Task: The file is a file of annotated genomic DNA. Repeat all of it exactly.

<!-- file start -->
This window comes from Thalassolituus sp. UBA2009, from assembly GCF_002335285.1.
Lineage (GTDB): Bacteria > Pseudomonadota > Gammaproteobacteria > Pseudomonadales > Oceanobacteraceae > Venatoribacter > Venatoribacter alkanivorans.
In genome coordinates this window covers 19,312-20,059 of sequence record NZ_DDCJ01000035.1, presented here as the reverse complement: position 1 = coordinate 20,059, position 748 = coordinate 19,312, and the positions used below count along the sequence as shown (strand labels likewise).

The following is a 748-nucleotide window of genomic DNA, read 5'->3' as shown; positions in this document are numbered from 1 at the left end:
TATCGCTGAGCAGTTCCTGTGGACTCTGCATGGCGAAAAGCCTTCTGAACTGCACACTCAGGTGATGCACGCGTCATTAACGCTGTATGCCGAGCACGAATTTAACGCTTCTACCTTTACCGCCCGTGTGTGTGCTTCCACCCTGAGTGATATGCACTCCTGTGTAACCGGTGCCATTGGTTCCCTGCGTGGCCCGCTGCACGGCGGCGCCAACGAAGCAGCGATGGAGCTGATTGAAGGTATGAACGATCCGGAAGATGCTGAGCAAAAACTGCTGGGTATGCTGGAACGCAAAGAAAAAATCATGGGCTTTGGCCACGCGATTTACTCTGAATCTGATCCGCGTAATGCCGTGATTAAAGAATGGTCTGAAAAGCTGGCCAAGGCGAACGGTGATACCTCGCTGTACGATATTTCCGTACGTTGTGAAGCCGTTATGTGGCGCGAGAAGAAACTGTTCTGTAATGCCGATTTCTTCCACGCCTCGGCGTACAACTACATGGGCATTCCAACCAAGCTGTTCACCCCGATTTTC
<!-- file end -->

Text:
This window comes from Thalassolituus sp. UBA2009, from assembly GCF_002335285.1.
Lineage (GTDB): Bacteria > Pseudomonadota > Gammaproteobacteria > Pseudomonadales > Oceanobacteraceae > Venatoribacter > Venatoribacter alkanivorans.
In genome coordinates this window covers 19,312-20,059 of sequence record NZ_DDCJ01000035.1, presented here as the reverse complement: position 1 = coordinate 20,059, position 748 = coordinate 19,312, and the positions used below count along the sequence as shown (strand labels likewise).

The following is a 748-nucleotide window of genomic DNA, read 5'->3' as shown; positions in this document are numbered from 1 at the left end:
TATCGCTGAGCAGTTCCTGTGGACTCTGCATGGCGAAAAGCCTTCTGAACTGCACACTCAGGTGATGCACGCGTCATTAACGCTGTATGCCGAGCACGAATTTAACGCTTCTACCTTTACCGCCCGTGTGTGTGCTTCCACCCTGAGTGATATGCACTCCTGTGTAACCGGTGCCATTGGTTCCCTGCGTGGCCCGCTGCACGGCGGCGCCAACGAAGCAGCGATGGAGCTGATTGAAGGTATGAACGATCCGGAAGATGCTGAGCAAAAACTGCTGGGTATGCTGGAACGCAAAGAAAAAATCATGGGCTTTGGCCACGCGATTTACTCTGAATCTGATCCGCGTAATGCCGTGATTAAAGAATGGTCTGAAAAGCTGGCCAAGGCGAACGGTGATACCTCGCTGTACGATATTTCCGTACGTTGTGAAGCCGTTATGTGGCGCGAGAAGAAACTGTTCTGTAATGCCGATTTCTTCCACGCCTCGGCGTACAACTACATGGGCATTCCAACCAAGCTGTTCACCCCGATTTTC